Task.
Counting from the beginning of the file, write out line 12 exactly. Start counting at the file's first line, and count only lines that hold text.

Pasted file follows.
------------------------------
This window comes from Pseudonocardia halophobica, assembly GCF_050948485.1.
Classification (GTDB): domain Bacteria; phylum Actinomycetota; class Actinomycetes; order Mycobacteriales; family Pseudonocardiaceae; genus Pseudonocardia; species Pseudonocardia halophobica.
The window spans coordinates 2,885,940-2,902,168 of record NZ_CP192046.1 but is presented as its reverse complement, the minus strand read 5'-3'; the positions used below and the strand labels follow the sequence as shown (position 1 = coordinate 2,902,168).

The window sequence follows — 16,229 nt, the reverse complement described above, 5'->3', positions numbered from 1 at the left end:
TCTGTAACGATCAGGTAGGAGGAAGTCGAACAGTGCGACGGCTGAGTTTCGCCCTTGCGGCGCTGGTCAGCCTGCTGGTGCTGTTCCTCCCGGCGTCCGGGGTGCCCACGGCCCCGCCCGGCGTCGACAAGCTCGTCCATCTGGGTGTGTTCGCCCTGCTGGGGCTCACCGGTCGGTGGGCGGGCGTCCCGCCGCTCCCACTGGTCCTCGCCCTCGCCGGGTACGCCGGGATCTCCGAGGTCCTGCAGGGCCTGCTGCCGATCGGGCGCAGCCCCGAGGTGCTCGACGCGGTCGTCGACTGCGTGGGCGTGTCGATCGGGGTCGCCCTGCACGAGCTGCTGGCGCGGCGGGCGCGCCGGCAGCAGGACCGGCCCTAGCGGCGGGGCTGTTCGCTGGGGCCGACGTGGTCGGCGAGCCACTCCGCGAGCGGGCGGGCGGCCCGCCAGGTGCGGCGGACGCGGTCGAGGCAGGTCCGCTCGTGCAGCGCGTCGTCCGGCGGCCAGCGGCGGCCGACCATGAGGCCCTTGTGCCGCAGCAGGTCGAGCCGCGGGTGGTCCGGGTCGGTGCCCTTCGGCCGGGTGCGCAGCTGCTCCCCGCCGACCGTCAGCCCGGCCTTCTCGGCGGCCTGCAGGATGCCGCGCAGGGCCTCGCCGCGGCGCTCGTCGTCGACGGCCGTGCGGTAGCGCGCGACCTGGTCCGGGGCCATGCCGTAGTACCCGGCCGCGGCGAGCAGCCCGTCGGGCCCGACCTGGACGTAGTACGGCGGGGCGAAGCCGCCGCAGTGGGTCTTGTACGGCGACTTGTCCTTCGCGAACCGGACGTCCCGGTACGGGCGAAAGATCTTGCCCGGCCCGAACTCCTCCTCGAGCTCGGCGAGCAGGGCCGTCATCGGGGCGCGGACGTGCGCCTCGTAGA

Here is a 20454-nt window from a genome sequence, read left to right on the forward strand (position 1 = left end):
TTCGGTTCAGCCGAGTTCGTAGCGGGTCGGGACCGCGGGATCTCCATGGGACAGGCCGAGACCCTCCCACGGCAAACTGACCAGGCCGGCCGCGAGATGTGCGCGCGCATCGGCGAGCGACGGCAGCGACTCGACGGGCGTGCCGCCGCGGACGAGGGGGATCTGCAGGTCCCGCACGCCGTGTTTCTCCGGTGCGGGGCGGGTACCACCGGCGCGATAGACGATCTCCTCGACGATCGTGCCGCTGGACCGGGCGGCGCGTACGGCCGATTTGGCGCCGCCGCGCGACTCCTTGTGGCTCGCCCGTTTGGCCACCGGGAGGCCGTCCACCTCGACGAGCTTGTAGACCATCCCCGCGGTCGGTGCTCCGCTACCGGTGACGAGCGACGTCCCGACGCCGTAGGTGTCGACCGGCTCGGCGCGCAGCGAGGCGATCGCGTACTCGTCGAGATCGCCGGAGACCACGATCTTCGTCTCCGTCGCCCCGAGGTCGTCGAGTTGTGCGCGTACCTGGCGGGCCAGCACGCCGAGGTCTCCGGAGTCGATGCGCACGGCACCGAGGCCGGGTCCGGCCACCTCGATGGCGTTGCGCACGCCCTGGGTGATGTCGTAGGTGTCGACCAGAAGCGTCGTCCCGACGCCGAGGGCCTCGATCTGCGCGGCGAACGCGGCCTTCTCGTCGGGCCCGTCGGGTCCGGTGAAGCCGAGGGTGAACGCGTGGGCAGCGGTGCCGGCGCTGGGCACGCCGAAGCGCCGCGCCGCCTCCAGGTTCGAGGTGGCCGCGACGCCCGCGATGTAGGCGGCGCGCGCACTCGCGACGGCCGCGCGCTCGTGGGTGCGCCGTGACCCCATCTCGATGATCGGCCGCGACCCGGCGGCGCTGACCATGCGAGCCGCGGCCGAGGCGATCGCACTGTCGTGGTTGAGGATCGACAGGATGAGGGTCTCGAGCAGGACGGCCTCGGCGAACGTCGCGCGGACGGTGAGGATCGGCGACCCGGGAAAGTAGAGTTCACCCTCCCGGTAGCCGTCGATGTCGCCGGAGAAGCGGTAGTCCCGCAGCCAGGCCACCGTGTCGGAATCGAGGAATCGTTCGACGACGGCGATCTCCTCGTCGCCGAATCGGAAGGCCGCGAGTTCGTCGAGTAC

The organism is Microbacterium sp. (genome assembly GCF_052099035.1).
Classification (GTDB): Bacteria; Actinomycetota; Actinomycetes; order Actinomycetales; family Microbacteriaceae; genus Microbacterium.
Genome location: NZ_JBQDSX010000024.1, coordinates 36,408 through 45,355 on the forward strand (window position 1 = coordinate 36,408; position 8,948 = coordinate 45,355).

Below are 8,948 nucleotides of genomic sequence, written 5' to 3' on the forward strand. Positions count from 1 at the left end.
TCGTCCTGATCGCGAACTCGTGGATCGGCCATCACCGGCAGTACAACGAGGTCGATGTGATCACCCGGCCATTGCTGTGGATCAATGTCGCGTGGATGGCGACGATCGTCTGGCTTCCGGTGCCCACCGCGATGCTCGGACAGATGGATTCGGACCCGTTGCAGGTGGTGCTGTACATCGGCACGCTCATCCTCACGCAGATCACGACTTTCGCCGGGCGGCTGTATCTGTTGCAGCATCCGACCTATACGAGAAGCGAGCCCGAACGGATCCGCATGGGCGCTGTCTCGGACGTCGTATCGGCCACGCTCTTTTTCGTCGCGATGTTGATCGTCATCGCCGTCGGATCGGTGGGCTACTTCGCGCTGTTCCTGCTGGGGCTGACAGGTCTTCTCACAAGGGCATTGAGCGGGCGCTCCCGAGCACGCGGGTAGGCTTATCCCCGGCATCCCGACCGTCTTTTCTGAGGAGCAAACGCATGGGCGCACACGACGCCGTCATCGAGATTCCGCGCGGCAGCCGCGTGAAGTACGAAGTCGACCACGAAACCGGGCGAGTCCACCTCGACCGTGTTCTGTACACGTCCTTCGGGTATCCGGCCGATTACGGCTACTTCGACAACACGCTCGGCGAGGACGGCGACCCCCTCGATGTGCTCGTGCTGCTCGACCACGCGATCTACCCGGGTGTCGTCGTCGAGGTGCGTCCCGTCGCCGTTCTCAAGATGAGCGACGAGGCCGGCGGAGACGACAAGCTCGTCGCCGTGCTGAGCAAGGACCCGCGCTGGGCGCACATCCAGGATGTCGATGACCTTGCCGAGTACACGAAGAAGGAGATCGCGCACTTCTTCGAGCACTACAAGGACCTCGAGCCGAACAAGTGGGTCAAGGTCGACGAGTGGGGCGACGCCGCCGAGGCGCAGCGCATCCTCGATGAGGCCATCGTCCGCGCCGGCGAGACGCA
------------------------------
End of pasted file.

TCGTCCTGATCGCGAACTCGTGGATCGGCCATCACCGGCAGTACAACGAGGTCGATGTGATCACCCGGCCATTGCTGTGGATCAATGTCGCGTGGATGGCGACGATCGTCTGGCTTCCGGTGCCCACCGCGATGCTCGGACAGATGGATTCGGACCCGTTGCAGGTGGTGCTGTACATCGGCACGCTCATCCTCACGCAGATCACGACTTTCGCCGGGCGGCTGTATCTGTTGCAGCATCCGACCTATACGAGAAGCGAGCCCGAACGGATCCGCATGGGCGCTGTCTCGGACGTCGTATCGGCCACGCTCTTTTTCGTCGCGATGTTGATCGTCATCGCCGTCGGATCGGTGGGCTACTTCGCGCTGTTCCTGCTGGGGCTGACAGGTCTTCTCACAAGGGCATTGAGCGGGCGCTCCCGAGCACGCGGGTAGGCTTATCCCCGGCATCCCGACCGTCTTTTCTGAGGAGCAAACGCATGGGCGCACACGACGCCGTCATCGAGATTCCGCGCGGCAGCCGCGTGAAGTACGAAGTCGACCACGAAACCGGGCGAGTCCACCTCGACCGTGTTCTGTACACGTCCTTCGGGTATCCGGCCGATTACGGCTACTTCGACAACACGCTCGGCGAGGACGGCGACCCCCTCGATGTGCTCGTGCTGCTCGACCACGCGATCTACCCGGGTGTCGTCGTCGAGGTGCGTCCCGTCGCCGTTCTCAAGATGAGCGACGAGGCCGGCGGAGACGACAAGCTCGTCGCCGTGCTGAGCAAGGACCCGCGCTGGGCGCACATCCAGGATGTCGATGACCTTGCCGAGTACACGAAGAAGGAGATCGCGCACTTCTTCGAGCACTACAAGGACCTCGAGCCGAACAAGTGGGTCAAGGTCGACGAGTGGGGCGACGCCGCCGAGGCGCAGCGCATCCTCGATGAGGCCATCGTCCGCGCCGGCGAGACGCA